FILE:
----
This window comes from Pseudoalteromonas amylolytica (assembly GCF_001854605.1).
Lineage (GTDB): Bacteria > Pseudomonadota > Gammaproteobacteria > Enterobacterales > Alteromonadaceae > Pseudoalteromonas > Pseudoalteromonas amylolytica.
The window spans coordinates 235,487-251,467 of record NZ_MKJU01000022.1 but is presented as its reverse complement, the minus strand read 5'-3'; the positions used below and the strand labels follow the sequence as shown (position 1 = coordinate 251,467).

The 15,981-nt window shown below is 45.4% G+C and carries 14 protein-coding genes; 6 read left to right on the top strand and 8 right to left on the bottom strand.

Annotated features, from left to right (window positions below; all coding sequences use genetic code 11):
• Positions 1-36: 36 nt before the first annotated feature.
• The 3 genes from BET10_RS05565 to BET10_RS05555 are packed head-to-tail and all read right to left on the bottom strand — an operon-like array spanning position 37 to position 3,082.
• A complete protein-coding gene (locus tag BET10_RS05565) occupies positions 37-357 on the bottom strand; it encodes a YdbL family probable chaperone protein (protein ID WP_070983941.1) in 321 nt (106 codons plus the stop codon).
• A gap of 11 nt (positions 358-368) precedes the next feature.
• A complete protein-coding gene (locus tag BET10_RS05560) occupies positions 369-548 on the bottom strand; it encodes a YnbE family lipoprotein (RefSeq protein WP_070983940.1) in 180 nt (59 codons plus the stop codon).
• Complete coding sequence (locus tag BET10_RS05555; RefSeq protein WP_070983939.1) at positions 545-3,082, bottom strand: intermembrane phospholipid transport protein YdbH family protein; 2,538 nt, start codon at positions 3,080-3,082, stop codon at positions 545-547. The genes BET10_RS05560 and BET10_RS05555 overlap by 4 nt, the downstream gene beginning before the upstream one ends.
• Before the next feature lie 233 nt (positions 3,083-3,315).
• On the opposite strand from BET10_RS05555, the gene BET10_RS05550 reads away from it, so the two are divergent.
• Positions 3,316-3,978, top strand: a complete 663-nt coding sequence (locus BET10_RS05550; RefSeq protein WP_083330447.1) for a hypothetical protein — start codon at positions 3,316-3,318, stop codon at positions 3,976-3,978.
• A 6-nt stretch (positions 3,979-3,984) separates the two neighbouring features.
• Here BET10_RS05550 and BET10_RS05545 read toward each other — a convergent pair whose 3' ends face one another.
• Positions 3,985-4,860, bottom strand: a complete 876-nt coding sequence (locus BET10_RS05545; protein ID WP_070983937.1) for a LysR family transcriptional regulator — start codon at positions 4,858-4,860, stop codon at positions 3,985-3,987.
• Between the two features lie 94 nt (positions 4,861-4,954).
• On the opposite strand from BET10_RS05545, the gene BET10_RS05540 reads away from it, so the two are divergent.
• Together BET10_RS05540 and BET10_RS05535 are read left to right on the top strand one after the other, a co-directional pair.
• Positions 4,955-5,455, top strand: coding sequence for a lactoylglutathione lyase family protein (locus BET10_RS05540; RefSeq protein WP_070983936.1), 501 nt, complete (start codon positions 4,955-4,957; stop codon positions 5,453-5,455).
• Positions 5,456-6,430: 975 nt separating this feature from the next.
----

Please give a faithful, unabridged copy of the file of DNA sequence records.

This window comes from Pseudoalteromonas amylolytica (assembly GCF_001854605.1).
Lineage (GTDB): Bacteria > Pseudomonadota > Gammaproteobacteria > Enterobacterales > Alteromonadaceae > Pseudoalteromonas > Pseudoalteromonas amylolytica.
The window spans coordinates 235,487-251,467 of record NZ_MKJU01000022.1 but is presented as its reverse complement, the minus strand read 5'-3'; the positions used below and the strand labels follow the sequence as shown (position 1 = coordinate 251,467).

The 15,981-nt window shown below is 45.4% G+C and carries 14 protein-coding genes; 6 read left to right on the top strand and 8 right to left on the bottom strand.

Annotated features, from left to right (window positions below; all coding sequences use genetic code 11):
• Positions 1-36: 36 nt before the first annotated feature.
• The 3 genes from BET10_RS05565 to BET10_RS05555 are packed head-to-tail and all read right to left on the bottom strand — an operon-like array spanning position 37 to position 3,082.
• A complete protein-coding gene (locus tag BET10_RS05565) occupies positions 37-357 on the bottom strand; it encodes a YdbL family probable chaperone protein (protein ID WP_070983941.1) in 321 nt (106 codons plus the stop codon).
• A gap of 11 nt (positions 358-368) precedes the next feature.
• A complete protein-coding gene (locus tag BET10_RS05560) occupies positions 369-548 on the bottom strand; it encodes a YnbE family lipoprotein (RefSeq protein WP_070983940.1) in 180 nt (59 codons plus the stop codon).
• Complete coding sequence (locus tag BET10_RS05555; RefSeq protein WP_070983939.1) at positions 545-3,082, bottom strand: intermembrane phospholipid transport protein YdbH family protein; 2,538 nt, start codon at positions 3,080-3,082, stop codon at positions 545-547. The genes BET10_RS05560 and BET10_RS05555 overlap by 4 nt, the downstream gene beginning before the upstream one ends.
• Before the next feature lie 233 nt (positions 3,083-3,315).
• On the opposite strand from BET10_RS05555, the gene BET10_RS05550 reads away from it, so the two are divergent.
• Positions 3,316-3,978, top strand: a complete 663-nt coding sequence (locus BET10_RS05550; RefSeq protein WP_083330447.1) for a hypothetical protein — start codon at positions 3,316-3,318, stop codon at positions 3,976-3,978.
• A 6-nt stretch (positions 3,979-3,984) separates the two neighbouring features.
• Here BET10_RS05550 and BET10_RS05545 read toward each other — a convergent pair whose 3' ends face one another.
• Positions 3,985-4,860, bottom strand: a complete 876-nt coding sequence (locus BET10_RS05545; protein ID WP_070983937.1) for a LysR family transcriptional regulator — start codon at positions 4,858-4,860, stop codon at positions 3,985-3,987.
• Between the two features lie 94 nt (positions 4,861-4,954).
• On the opposite strand from BET10_RS05545, the gene BET10_RS05540 reads away from it, so the two are divergent.
• Together BET10_RS05540 and BET10_RS05535 are read left to right on the top strand one after the other, a co-directional pair.
• Positions 4,955-5,455, top strand: coding sequence for a lactoylglutathione lyase family protein (locus BET10_RS05540; RefSeq protein WP_070983936.1), 501 nt, complete (start codon positions 4,955-4,957; stop codon positions 5,453-5,455).
• Positions 5,456-6,430: 975 nt separating this feature from the next.